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Report Prompts Calls To End Freddie Mac's Conflict Of Interest

A sign for Freddie Mac in front of its headquarters in McLean, Va.
Alex Wong
Getty Images
A sign for Freddie Mac in front of its headquarters in McLean, Va.

Several U.S. lawmakers and prominent economists on Monday said Congress and the White House should end a financial conflict of interest at the taxpayer-owned mortgage company Freddie Mac.

Freddie Mac, which has a public mission to help make home ownership affordable, also has placed multibillion-dollar bets against American homeowners being able to refinance to cheaper mortgages. NPR, in partnership with ProPublica, an independent, nonprofit newsroom, first revealed Freddie's bets on NPR during Monday's Morning Edition.

Later in the day, Sen. Bob Casey, D-Pa., expressed "outrage" in a letter to President Obama, calling on the White House to "to put an end to these practices."

Freddie's regulator, the Federal Housing Finance Agency (FHFA), late Monday issued a statement saying that last year, it began assessing Freddie Mac's controversial investment strategy. In December, "Freddie Mac agreed that these transactions would not resume pending completion of the examination work," it said.

However, FHFA acknowledged that Freddie continues to hold $5 billion worth of the investments, known as inverse floaters. That figure was even higher than the $3.5 billion NPR and ProPublica had tracked down.

FHFA did not say when its examination of Freddie's practice would be completed. It said only that FHFA already had "identified concerns" about the kinds of risks Freddie Mac was taking and "the controls" it had placed over its investments.

White House spokesman Jay Carney said at a press briefing that the Treasury Department is looking into the matter.

Sen. Johnny Isakson, R-Ga., told NPR that having a financial stake in blocking mortgage refinancings means Freddie Mac officials "would be in conflict with themselves, and that wouldn't be the right thing to do."

For months, Isakson has been promoting legislation to make it easier to refinance mortgages backed by Freddie Mac and Fannie Mae, another government-sponsored enterprise in the mortgage industry. The bill, written with Sen. Barbara Boxer, D-Calif., is intended to help some eight million homeowners with mortgage rates exceeding 6 percent to refinance at today's lower interest rates, below 4 percent.

Boxer issued a statement saying Freddie Mac's investment practices "raise serious questions about Freddie's commitment to new efforts to increase refinancing opportunities to help struggling borrowers."

Columbia University economist Chris Mayer has long been urging Congress and the White House to promote a large-scale refinancing strategy. He says that dropping the typical mortgage down to today's rates could save each homeowner roughly $3,000 a year.

That would help the U.S. economy by "putting tens of billions of dollars back in consumers' pockets, the equivalent of a very long-term tax cut," Mayer said.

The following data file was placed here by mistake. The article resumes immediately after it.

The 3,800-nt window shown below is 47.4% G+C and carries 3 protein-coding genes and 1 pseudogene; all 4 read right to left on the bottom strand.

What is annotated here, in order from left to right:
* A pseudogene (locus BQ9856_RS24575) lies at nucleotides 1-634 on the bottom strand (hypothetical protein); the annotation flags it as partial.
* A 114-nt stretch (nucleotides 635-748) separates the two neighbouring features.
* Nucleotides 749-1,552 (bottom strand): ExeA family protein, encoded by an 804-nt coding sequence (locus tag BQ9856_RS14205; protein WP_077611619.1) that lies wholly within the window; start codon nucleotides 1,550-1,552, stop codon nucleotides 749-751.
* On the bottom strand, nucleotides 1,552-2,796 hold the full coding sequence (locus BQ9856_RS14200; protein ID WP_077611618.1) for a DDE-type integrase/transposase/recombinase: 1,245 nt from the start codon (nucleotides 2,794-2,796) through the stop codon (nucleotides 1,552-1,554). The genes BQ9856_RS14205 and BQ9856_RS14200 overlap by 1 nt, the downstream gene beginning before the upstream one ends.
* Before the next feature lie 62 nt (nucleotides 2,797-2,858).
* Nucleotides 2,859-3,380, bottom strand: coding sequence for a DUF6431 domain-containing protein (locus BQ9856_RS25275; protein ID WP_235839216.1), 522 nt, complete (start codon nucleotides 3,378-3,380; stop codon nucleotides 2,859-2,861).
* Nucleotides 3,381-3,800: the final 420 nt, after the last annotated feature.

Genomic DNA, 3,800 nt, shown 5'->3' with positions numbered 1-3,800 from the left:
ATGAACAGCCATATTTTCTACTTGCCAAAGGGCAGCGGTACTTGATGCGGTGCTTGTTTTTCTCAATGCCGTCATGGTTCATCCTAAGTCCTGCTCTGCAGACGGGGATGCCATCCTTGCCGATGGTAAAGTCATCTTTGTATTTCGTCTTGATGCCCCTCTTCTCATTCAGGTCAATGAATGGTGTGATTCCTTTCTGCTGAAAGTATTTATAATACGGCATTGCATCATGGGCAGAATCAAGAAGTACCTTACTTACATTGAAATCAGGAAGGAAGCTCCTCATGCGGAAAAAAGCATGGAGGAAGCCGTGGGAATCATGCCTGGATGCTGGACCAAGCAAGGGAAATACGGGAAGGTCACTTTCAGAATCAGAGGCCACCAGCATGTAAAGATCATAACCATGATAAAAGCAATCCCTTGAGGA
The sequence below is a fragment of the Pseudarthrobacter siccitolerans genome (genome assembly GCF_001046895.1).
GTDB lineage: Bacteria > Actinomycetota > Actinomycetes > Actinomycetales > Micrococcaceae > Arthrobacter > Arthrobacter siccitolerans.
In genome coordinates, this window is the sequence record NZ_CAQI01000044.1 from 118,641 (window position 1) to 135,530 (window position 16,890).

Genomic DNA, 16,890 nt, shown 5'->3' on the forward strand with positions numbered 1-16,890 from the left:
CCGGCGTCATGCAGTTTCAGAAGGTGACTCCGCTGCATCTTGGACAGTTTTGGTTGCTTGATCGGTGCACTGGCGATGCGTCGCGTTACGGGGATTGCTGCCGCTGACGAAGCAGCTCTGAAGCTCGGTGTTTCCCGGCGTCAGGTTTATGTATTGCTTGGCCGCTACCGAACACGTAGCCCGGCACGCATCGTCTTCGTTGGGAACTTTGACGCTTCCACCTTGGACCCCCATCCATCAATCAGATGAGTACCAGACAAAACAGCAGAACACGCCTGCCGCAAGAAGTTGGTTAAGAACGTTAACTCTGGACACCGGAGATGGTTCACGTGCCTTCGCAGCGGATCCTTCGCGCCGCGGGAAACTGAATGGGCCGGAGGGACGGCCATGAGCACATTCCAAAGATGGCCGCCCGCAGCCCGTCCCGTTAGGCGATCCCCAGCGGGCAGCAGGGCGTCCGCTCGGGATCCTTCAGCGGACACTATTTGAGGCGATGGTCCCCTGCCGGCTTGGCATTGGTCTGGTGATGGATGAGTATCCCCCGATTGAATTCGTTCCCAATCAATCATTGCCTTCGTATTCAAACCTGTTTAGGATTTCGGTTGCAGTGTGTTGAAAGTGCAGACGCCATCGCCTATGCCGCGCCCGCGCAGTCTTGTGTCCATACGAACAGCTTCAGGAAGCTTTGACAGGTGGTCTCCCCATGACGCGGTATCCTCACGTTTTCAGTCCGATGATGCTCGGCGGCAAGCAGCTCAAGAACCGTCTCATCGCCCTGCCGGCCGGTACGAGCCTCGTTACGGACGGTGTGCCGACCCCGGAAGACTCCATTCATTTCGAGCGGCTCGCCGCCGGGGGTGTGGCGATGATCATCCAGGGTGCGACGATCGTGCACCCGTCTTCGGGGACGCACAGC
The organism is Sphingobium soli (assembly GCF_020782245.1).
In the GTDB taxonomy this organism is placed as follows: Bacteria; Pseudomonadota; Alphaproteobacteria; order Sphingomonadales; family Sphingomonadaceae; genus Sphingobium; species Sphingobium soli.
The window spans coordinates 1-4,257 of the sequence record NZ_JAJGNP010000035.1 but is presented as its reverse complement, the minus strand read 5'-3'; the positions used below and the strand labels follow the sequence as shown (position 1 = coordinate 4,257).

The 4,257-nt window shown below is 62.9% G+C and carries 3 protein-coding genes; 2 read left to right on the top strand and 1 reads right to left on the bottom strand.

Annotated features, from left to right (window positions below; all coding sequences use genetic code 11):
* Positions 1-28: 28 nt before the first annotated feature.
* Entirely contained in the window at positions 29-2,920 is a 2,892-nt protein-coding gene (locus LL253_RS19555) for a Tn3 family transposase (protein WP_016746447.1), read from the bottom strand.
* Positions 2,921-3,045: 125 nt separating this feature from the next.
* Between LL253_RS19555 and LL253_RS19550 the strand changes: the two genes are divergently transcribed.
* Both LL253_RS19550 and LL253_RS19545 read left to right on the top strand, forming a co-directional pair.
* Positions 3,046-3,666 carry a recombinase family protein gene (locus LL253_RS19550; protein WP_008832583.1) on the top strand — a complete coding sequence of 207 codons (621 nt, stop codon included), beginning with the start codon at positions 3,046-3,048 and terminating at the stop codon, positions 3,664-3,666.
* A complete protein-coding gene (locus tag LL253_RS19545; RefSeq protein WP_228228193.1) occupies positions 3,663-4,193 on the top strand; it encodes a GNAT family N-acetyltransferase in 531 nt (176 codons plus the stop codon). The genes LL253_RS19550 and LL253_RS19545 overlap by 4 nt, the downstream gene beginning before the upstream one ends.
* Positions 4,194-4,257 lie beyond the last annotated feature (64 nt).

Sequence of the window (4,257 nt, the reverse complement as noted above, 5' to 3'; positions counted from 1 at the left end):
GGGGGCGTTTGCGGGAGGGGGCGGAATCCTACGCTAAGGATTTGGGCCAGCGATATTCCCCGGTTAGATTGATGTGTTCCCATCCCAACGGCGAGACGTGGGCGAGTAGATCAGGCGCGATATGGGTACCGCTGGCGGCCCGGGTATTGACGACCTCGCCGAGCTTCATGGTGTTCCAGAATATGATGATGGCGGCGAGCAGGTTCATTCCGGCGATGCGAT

Not all economists agree. Anthony Sanders, an economist at George Mason University, said lowering mortgage payments wouldn't be a quick cure for the housing crisis.

"That's wishful thinking," Sanders said. "The primary causes of mortgage default are job loss, or job curtailment, health problems where they get excessive bills, or believe it or not, divorce."

Still, Sanders says Freddie Mac should not be structured in such a way that it has two goals: 1) to help make home ownership affordable and 2) to run up financial gains in its own portfolio through the use of risky investments — especially those that run counter to the interests of homeowners.

He says his email inbox has been getting filled with messages from other economists and policy experts reacting to the investigation into Freddie Mac's investment strategies. "Everyone is in various degrees in rage," Sanders said. His correspondents have been saying this is "a terrible public-policy debacle by Freddie Mac."

Public documents, checked by NPR and ProPublica, show that in 2010 and 2011, Freddie Mac set out to make gains for its own investment portfolio by using complex mortgage securities that brought in more money for Freddie Mac when homeowners in higher interest-rate loans were unable to qualify for a refinancing.

Freddie's trades came at a time when mortgage rates were falling to record lows.

This is the conflict: Millions of homeowners wish they could refinance, but their lenders tell them they can't qualify for today's low rates because of tight rules. Freddie Mac is one of the gatekeepers with the power to set those rules, and lately, it has been saying no more often to homeowners.

"Freddie Mac prevented households from being able to take advantage of today's mortgage rates — and then bet on it," Alan Boyce told NPR. He is a former bond trader who has been involved in efforts to push for more refinancing of home loans.

Freddie officials repeatedly declined to comment on the specific transactions, but Freddie did say that its employees who make investment decisions are "walled off" from those who decide the rules for homeowners. No evidence to the contrary has emerged.

More about the reaction to the NPR/ProPublica report was on today's edition of All Thing Considered and is planned for Tuesday's Morning Edition.

[NPR bios: Chris Arnold and Marilyn Geewax.]

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Chris Arnold
NPR correspondent Chris Arnold is based in Boston. His reports are heard regularly on NPR's award-winning newsmagazines Morning Edition, All Things Considered, and Weekend Edition. He joined NPR in 1996 and was based in San Francisco before moving to Boston in 2001.
Marilyn Geewax is a contributor to NPR.